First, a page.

Maria Menounos is urging the public not to dismiss symptoms as merely ‘work stress’ as she did prior to her brain tumor diagnosis.
The 40-year-old Sirius XM host revealed in July 2017 that she had a mass the size of a golf ball and that she’d undergone surgery to remove it.
In a recent appearance on Fox News Radio, Menounos said she was experiencing symptoms like headaches and blurry vision, but she brushed them aside – particularly because she was channeling all her energy into caring for her mother, who had stage 4 brain cancer.
‘I wasn’t listening to my body. Any time my body would scream and make noises, I’d be like: “Shut up body, I’m busy”,’ she told Brian Kilmeade.
‘I was getting headaches, my vision was going a little blurry…But I swear, God made these things happen loudly so that I would see what was happening.’
Maria Menounos, 40, opened up about learning she had a brain tumor while her mother was battling stage four brain cancer on Fox News Radio with Brian Kilmeade
The 40-year-old Sirius XM host revealed in July 2017 she had a tumor the size of a golf-ball and that she’s undergone surgery to remove it. But she admitted that ignored symptoms like headaches and blurry vision because she was so busy. Pictured, left and right: Menounos on Fox News Radio
Menounos told Fox News Radio that she had so many responsibilities that she didn’t have time to get herself checked out.
‘I was doing a million things…and then on top of it, I’m a female so my hair has to be perfect, and my nails have to be perfect, and I have to send the flowers, and I got to plan the vacations and I got to do everything as all women who are listening to this know,’ she said.
Menounos said she went to a doctor at UCLA Medical Center in February 2017 and told him that, because she was experiencing ear pain, she thought she had a ear infection.
Not convinced, he asked her if she had any other symptoms.
‘As I listed the symptoms, I said: “Oh my God, I think I have a brain tumor like my mom, but I know you are going to think I’m crazy”,’ she said.
‘And he goes: “No, let’s get an MRI and get it checked.” And then, lo and behold, I had it.’
Menounos, a former host of E! News, was diagnosed with meningioma, which is a tumor of the meninges, which is the tissue that surrounding the brain and spinal cord.
However, it is classified as a brain tumor because it puts pressure on cranial nerves. The tumor generally forms in the head and about 85 percent of cases are benign.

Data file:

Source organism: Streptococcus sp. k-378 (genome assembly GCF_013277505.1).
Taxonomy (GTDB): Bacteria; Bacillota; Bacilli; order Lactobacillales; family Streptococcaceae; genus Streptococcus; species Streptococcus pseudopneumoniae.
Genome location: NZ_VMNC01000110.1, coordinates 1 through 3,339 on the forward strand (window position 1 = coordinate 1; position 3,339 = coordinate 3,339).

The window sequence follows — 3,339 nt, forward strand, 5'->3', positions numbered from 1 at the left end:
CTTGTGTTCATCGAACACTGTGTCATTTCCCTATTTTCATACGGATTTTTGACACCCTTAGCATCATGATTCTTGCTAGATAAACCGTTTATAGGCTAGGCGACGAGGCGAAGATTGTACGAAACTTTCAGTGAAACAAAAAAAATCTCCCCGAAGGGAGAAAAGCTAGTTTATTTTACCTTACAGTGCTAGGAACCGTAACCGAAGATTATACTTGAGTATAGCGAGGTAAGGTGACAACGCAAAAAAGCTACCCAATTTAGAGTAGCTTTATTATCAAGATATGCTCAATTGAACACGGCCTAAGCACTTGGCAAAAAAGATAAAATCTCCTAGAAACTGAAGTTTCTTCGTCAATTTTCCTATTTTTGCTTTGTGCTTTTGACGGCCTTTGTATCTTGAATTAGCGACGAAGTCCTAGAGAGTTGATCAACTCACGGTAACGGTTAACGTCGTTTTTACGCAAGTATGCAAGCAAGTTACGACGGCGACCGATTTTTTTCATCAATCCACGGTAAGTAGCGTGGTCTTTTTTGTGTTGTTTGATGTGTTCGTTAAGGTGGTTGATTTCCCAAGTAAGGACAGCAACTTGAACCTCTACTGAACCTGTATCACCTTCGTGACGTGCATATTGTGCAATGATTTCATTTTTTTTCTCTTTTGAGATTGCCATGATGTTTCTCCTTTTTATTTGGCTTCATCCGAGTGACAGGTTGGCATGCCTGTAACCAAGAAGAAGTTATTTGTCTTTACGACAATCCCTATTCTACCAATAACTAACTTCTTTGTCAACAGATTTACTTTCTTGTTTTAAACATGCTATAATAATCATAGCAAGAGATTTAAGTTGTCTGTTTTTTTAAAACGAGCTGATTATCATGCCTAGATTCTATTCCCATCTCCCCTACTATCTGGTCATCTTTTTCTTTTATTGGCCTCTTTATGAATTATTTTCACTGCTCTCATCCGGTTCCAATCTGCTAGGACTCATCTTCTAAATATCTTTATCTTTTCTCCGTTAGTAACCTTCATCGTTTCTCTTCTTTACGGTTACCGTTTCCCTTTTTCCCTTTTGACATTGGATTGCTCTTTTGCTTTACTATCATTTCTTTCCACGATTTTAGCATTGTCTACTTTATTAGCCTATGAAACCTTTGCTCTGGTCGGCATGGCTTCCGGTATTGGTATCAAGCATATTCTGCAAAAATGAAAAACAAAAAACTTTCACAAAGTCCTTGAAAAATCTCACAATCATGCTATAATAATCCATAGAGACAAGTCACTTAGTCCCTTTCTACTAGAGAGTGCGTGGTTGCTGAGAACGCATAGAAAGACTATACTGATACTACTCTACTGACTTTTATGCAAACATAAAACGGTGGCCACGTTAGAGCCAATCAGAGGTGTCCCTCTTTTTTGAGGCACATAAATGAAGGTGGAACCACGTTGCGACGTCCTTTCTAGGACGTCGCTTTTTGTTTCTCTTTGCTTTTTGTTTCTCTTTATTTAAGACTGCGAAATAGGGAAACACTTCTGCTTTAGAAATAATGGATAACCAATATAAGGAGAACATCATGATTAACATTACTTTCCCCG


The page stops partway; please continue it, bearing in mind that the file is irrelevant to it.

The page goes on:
Because the tumors are slow-growing, a patient can live with a meningioma for years before it’s spotted.
Symptoms typically include blurry vision, painful headaches, loss of hearing, memory loss and loss of smell.
If the tumor is asymptomatic, doctors may recommended regular monitoring with brain scans.
However, if the tumor is growing or symptom s begin to develop, patients mar require surgery to remove all, or most, of the mass.
If the tumor is cancerous, radiation may be used to kill cancer cells or on parts of the mass the surgeon was unable to remove.
Menounos’s mother, Litsa, has been battling stage four brain cancer since August 2016, specifically a rare and aggressive cancer known as glioblastoma. Pictured: Menounos, right, with her mother
The former E! News host’s tumor is called a meningioma and is a tumor of the meninges, which is the tissue surrounding the brain and spinal cord
Meanwhile, Menounos’s mother Litsa has been battling stage 4 brain cancer since August 2016, specifically glioblastoma.
Also known as glioblastoma multiforme, this is a rare, aggressive type of brain tumor that is found in the brain or on the spinal cord.
They form from star-shaped cells in the brain known as astrocytes and make their own blood supply, allowing them to grow quickly.
Symptoms include constant painful headaches, vomiting, seizures, double vision and trouble speaking.
Approximately 14,000 new cases are diagnosed every year, according to the American Brain Tumor Association.
Treatment options to slow and control tumor growth include surgery, chemotherapy and radiation – but the cancer usually recurs.
The tumors are grade IV, the most deadly form, and the five-year survival rate is only five percent.
Menounos said that she didn’t want to burden her parents with her diagnosis so she kept it a secret, not telling them until two days before her surgery.
Menounos said she didn’t want to burden her parents with her diagnosis so she didn’t tell them until two days before her surgery. Pictured: Menounos, right, with her mother at the Stand Up To Cancer telecast in September 2018
She recently revealed on social media that although her mother’s tumor has significantly shrunken, her cognitive function has declined from treatments. Pictured: Menounos in April 2019, left, and in February 2019, right
‘At that point, we had heard that my mom’s tumor was growing and it was a really dangerous time and really scary,’ Menounos said.
‘My mom was diagnosed almost three years ago in August and about eight months later I was diagnosed and so we both had brain surgeries within a year of each other, within the same year.’
She recently revealed on social media that although her mother’s tumor has significantly shrunken, her cognitive function has declined from treatments.
‘My mom is a miracle…but cognitively, she has a lot of damage,’ Menounos said in an Instagram story, according to the Boston Herald.
‘She’s not my mom anymore and I don’t know how else to explain that. Sometimes she doesn’t know what’s going on, she can’t remember things, she’ll do crazy things sometimes.’